The advantages of the present invention are that programming tasks that are applicable to the techniques of shared memory or message passing parallel processing may be combined in a single application. Further, the application may be created and run on any parallel processing architecture without reprogramming.
Unlike the message passing technique this invention provides a method that does not utilize a sender receiver method but utilizes a memory access method that allows read/write capability by a virtual processor into another's virtual processors memory. This method provides accessing the memory directly from each virtual node to each virtual other node.
In the drawings,
The editor 102, controller 104, and nodes 106, 108, and 110 may be separate computers or a single computer. In some embodiments, especially those directed at solving large computational tasks, the number of computational nodes may be on the order of hundreds or even thousands of computers. The various computers may be connected by a standard network interface or may be connected through a high-speed proprietary interface. In some embodiments, the nodes may comprise multiple processors. In other embodiments, the editor 102, controller 104, and node 106 may be a single processor computer. With such an embodiment, the development of computer code may be performed without requiring a large cluster of computers for development purposes.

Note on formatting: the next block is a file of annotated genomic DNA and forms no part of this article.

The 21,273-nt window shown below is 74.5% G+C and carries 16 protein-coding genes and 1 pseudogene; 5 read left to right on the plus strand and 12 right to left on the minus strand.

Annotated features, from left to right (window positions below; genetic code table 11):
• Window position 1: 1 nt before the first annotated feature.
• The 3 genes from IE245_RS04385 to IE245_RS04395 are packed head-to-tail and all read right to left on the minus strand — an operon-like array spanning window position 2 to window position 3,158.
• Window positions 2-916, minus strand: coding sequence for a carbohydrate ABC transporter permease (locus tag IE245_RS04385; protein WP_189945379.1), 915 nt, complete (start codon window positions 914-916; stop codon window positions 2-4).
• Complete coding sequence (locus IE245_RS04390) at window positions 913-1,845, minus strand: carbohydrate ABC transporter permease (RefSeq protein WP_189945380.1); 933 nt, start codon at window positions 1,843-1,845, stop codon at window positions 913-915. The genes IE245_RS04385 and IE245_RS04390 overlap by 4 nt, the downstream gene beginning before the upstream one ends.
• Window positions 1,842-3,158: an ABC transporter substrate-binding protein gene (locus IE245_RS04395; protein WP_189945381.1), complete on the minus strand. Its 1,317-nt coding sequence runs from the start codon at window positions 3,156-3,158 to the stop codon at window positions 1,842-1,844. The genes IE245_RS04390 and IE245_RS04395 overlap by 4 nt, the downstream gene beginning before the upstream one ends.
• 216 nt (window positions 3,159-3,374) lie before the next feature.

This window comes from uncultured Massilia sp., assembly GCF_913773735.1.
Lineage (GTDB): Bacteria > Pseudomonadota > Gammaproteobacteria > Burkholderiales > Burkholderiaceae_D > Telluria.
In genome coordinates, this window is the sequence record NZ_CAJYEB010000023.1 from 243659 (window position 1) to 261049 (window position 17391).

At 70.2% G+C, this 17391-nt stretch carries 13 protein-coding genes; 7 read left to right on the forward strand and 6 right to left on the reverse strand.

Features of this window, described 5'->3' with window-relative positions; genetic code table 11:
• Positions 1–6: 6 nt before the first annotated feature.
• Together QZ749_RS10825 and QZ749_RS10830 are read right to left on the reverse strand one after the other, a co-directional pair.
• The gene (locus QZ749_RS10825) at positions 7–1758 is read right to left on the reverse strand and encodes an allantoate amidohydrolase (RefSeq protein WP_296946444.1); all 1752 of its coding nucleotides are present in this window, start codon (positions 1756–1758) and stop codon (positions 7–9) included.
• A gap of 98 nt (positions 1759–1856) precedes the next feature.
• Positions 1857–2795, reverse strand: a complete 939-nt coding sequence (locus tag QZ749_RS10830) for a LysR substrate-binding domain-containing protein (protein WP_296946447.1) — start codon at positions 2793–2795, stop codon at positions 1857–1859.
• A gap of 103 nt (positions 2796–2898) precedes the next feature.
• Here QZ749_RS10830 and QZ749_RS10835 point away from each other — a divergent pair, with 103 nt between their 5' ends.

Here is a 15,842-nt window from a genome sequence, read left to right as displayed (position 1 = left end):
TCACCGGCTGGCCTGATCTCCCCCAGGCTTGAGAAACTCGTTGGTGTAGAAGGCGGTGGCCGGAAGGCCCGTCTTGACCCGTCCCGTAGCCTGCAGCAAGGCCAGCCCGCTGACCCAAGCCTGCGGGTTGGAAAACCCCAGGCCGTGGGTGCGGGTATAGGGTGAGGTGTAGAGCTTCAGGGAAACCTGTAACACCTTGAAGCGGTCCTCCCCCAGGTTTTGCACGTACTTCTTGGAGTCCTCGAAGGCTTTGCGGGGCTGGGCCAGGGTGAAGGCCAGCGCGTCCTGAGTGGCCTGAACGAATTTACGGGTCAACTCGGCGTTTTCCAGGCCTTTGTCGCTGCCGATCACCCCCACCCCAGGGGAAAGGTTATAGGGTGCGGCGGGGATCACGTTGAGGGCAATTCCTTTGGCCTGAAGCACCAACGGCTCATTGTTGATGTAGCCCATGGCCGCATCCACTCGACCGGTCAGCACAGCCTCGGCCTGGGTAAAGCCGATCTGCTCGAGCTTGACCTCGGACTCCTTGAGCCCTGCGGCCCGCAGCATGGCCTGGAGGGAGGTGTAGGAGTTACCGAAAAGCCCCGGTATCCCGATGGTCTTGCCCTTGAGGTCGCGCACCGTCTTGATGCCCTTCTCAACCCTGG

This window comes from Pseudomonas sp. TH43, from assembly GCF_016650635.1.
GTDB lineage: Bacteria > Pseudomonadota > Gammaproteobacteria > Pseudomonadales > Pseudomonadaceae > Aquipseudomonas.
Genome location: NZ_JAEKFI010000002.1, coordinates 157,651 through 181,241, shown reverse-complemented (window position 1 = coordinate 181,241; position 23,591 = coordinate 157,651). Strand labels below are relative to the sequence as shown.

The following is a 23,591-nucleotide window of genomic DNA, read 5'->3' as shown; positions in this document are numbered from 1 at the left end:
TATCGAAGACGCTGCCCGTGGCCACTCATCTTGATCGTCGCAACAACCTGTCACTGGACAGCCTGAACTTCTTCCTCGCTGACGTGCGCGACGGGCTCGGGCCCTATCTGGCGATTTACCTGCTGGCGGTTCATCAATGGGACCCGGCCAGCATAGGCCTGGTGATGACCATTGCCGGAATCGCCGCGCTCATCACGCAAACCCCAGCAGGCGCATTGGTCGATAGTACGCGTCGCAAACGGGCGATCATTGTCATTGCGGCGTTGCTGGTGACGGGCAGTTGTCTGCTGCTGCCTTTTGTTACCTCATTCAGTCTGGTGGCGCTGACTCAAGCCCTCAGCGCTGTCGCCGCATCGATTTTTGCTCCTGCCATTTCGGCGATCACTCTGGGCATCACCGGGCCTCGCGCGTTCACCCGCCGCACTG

FIG 3 illustrates an embodiment 300 of a virtual single process multiple data (SPMD) computer. An arry controller 302 containing shared memory is connected to parallel processing units (PPU) 304, 306, and 308, each having local memory. Such processing schemes are suitable for the simultaneous calculations on large arrays of data among other tasks. In general, each PPU would run an identical program and operate on a different element of an array of data. For example, if an array of 1000 elements were to be analyzed, an embodiment of a virtual SPMD computer may contain one program operating on 1000 PPU's.Each would have in its local memory a single element of the array.